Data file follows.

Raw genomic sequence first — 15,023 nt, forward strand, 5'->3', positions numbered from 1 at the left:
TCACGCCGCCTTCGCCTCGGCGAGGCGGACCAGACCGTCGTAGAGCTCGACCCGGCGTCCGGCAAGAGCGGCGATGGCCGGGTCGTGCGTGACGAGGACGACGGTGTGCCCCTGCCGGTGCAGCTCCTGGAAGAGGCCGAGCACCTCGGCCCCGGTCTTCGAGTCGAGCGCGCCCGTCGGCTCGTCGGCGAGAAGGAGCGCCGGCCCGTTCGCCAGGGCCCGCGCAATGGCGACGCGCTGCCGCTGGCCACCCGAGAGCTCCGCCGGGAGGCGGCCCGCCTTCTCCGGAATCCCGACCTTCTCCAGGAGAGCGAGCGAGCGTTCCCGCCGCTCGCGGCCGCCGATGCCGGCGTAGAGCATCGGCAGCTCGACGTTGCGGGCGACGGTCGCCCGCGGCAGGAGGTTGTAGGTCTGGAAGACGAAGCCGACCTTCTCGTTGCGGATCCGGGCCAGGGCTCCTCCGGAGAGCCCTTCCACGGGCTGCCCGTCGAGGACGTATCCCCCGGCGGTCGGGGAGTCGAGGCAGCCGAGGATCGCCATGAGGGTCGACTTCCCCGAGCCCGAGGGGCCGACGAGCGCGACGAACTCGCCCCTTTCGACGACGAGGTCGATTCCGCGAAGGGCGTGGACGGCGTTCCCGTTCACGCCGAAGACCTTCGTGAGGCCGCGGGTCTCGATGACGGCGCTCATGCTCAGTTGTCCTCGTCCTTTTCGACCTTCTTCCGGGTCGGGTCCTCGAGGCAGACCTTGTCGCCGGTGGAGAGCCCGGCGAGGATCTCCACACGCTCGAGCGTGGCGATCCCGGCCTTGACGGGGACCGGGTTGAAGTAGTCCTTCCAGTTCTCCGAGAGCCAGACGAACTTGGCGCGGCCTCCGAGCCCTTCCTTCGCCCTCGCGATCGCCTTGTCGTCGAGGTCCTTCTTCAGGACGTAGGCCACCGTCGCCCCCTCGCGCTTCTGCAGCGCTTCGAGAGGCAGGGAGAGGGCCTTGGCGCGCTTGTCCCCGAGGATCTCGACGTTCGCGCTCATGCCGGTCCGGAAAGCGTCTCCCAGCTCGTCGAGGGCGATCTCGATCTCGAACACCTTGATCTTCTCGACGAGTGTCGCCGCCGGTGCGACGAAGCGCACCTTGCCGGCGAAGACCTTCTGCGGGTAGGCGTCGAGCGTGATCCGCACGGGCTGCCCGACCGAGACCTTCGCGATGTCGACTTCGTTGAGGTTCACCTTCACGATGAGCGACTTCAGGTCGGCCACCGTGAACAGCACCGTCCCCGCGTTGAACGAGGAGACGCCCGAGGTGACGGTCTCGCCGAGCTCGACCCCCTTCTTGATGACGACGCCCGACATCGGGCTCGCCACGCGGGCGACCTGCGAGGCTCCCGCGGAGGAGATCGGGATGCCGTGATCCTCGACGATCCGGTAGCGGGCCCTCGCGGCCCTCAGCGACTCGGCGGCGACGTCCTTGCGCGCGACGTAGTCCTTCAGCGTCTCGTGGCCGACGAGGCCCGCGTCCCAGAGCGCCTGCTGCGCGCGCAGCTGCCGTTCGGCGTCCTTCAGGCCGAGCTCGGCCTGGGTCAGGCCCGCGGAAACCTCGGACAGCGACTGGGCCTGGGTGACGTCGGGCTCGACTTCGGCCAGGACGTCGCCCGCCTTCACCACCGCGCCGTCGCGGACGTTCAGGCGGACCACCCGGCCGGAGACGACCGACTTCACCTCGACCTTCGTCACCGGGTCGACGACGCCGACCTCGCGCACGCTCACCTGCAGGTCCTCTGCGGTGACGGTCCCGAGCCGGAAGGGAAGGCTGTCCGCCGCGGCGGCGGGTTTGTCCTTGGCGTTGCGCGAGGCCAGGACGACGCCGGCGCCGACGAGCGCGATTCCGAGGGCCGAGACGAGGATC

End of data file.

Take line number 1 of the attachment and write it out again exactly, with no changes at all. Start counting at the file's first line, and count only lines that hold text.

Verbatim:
Raw genomic sequence first — 15,023 nt, forward strand, 5'->3', positions numbered from 1 at the left: